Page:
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Fuel consumption at airports

David Castro

David Castro

Leadin Aviation Consulting


Western countries were faced with the need to reduce their energy dependence on oil due to the oil crises of the 1970s. The term energy efficiency was coined within this context. The measures taken at that time were later relaxed when oil prices fell in the 1980s. However, governments and society were already aware of the need to reduce their dependence on fossil fuels and maximise energy efficiency in all systems that needed oil and its derivatives to operate.

It can be said that a jet aircraft today with an occupation rate of 70% consumes the same per seat per kilometre as a small car with an occupation rate of 30%

The aeronautical industry has been at the forefront of technological innovation in the 20th century, turning air transport into a mass phenomenon undergoing constant growth. Nevertheless, that technological improvement has not always been translated into energy efficiency improvements, as can be seen in the introduction of the first jet-propelled aircraft in the 1950s. Despite having better in-flight performance, these aircraft consumed more fuel than propeller-driven aircraft.

Over the last 50 years, the energy efficiency of jet engines has improved by 70%. This, along with other technological improvements (aircraft systems, air traffic control and improvements in runway operations), has contributed to a notable improvement in fuel consumption.

In overall terms, it can be said that a jet aircraft today with an occupation rate of 70% consumes the same per seat per kilometre as a small car with an occupation rate of 30% and, paradoxically enough, the same as the old propeller-driven aircraft of the 1950s.

In its publication entitled ICAO Environmental Report 2013, ICAO confirms that this trend in energy efficiency improvements is set to continue over the coming decades. The organisation forecasts that a 35% improvement in jet aircraft fuel consumption will be achieved by 2030 when compared to their average consumption in 2000.

Airports are not unconnected with the fuel consumption improvements seen in aircraft. The so-called fuel farms are the airport facilities which best reflect these trends.

Fuel farms are one of an airport’s most critical facilities. They are designed to withstand several days of demand without receiving external fuel supplies. A failure at these sites could ground aircraft and consequently lead to damages to passengers.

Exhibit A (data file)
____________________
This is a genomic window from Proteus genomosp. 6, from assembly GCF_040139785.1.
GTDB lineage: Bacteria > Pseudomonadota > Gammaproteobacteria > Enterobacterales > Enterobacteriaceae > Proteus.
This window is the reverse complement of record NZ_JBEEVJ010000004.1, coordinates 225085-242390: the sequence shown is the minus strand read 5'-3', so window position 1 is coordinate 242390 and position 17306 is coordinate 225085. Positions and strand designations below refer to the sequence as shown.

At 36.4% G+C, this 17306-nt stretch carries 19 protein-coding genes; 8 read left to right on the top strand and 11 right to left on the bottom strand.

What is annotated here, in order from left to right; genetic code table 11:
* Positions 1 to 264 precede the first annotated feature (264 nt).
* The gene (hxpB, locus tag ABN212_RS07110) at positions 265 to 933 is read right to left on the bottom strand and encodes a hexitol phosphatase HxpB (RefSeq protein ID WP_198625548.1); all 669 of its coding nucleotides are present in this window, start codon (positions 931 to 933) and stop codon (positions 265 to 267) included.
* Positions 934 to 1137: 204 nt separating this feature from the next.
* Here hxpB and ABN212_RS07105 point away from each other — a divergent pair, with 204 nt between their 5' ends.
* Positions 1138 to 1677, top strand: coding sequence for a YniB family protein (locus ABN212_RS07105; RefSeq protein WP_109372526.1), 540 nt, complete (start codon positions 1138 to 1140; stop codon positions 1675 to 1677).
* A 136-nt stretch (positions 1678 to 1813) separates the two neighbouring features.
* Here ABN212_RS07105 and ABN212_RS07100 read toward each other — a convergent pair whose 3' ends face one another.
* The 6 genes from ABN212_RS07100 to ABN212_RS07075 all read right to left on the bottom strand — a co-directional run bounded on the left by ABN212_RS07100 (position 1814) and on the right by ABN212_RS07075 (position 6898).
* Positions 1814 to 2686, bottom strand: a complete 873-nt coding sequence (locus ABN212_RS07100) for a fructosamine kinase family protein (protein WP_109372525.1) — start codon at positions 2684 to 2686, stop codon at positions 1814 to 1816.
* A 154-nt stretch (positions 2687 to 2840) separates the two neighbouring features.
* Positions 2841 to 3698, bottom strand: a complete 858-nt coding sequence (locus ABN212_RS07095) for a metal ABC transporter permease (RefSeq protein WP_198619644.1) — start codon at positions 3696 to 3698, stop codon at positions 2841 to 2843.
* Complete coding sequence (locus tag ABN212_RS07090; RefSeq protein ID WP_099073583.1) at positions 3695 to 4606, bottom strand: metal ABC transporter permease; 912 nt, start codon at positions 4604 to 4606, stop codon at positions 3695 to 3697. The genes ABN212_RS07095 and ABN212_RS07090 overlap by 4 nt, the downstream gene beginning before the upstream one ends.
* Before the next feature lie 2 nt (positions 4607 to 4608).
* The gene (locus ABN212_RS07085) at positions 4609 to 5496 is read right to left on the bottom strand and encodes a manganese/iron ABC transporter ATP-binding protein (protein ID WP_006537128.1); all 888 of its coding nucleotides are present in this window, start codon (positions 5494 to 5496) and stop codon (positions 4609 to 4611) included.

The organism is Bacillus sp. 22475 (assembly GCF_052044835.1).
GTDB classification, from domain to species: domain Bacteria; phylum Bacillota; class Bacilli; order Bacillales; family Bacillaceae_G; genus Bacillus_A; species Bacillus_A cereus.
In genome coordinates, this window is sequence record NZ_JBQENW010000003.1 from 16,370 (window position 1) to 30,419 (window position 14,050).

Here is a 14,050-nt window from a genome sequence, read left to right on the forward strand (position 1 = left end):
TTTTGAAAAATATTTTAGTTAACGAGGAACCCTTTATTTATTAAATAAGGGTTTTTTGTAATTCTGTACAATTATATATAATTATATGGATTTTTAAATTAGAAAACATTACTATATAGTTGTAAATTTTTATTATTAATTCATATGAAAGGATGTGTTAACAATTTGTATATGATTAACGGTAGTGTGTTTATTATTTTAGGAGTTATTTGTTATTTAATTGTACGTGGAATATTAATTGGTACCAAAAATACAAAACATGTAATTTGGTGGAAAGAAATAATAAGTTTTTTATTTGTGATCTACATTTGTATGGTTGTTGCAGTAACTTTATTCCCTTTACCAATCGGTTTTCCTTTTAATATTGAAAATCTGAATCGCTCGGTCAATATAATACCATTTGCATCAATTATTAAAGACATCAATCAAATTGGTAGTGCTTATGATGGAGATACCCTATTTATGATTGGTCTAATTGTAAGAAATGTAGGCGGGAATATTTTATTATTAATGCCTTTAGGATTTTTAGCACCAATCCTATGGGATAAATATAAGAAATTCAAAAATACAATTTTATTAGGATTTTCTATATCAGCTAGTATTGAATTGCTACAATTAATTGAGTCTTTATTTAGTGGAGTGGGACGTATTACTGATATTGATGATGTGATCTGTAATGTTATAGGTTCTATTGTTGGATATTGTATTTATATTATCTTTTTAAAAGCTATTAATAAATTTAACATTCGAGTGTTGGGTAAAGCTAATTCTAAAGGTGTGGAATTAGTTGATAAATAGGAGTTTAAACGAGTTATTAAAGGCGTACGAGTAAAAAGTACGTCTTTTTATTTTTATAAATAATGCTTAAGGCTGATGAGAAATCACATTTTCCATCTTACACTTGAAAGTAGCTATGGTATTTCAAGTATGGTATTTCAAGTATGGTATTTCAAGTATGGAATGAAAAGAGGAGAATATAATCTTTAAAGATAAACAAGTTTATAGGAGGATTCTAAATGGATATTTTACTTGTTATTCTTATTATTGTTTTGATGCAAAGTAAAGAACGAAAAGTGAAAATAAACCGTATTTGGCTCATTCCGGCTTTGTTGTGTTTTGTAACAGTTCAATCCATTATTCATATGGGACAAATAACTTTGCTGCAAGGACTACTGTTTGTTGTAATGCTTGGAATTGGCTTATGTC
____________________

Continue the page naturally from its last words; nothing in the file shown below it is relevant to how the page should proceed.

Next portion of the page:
If the trends forecast by ICAO regarding the improvements in jet engines are confirmed, fuel farms at airports will undergo significant changes in demand, even with large rises in passenger traffic.

For example, let’s analyse a fictitious airport handling 15 million passengers a year in 2015, which is slated to double passenger traffic demand in the next 25 years. It would thus reach a passenger traffic figure of 30 million in 2040.

Daily-Fuel-DemandLet’s suppose a daily demand for 150,000 gallons of fuel at the fictitious airport in 2015.

If the energy efficiency of aircraft does not improve over those 25 years, fuel consumption at the airport will double as traffic is doubled. In other words, it would rise from 150,000 gallons in 2015 to 300,000 gallons in 2040 (blue line in the graph). This would force the airport to double the capacity of the fuel farm and all its facilities.

However, thanks to the improvements forecast in aircraft consumption, a situation like the one shown by the red line could come about: greater aircraft energy efficiency could make the demand for fuel at airports fall significantly, even with large rises in passenger traffic.

This situation poses a dilemma when having to size fuel farms: whether to design the facilities according to current consumption or according to future consumption.

Following one trend or the other will necessarily have an impact on many of the economic and management aspects affecting airports (design, planning, storage infrastructure construction and maintenance, as well as the sizing of associated safety and operational measures). Knowing for certain what fuel consumption will be like in a few years’ time, or at least having a good approximation thereof, and consequently of the infrastructures needed is a great help to the future accounts of any airport authority.

For the moment, the most common and reasonable solution is to locate fuel farms in large areas of the airport which have the capacity for expansion in order to progressively adapt the facilities, should it be necessary, to the demand for fuel.


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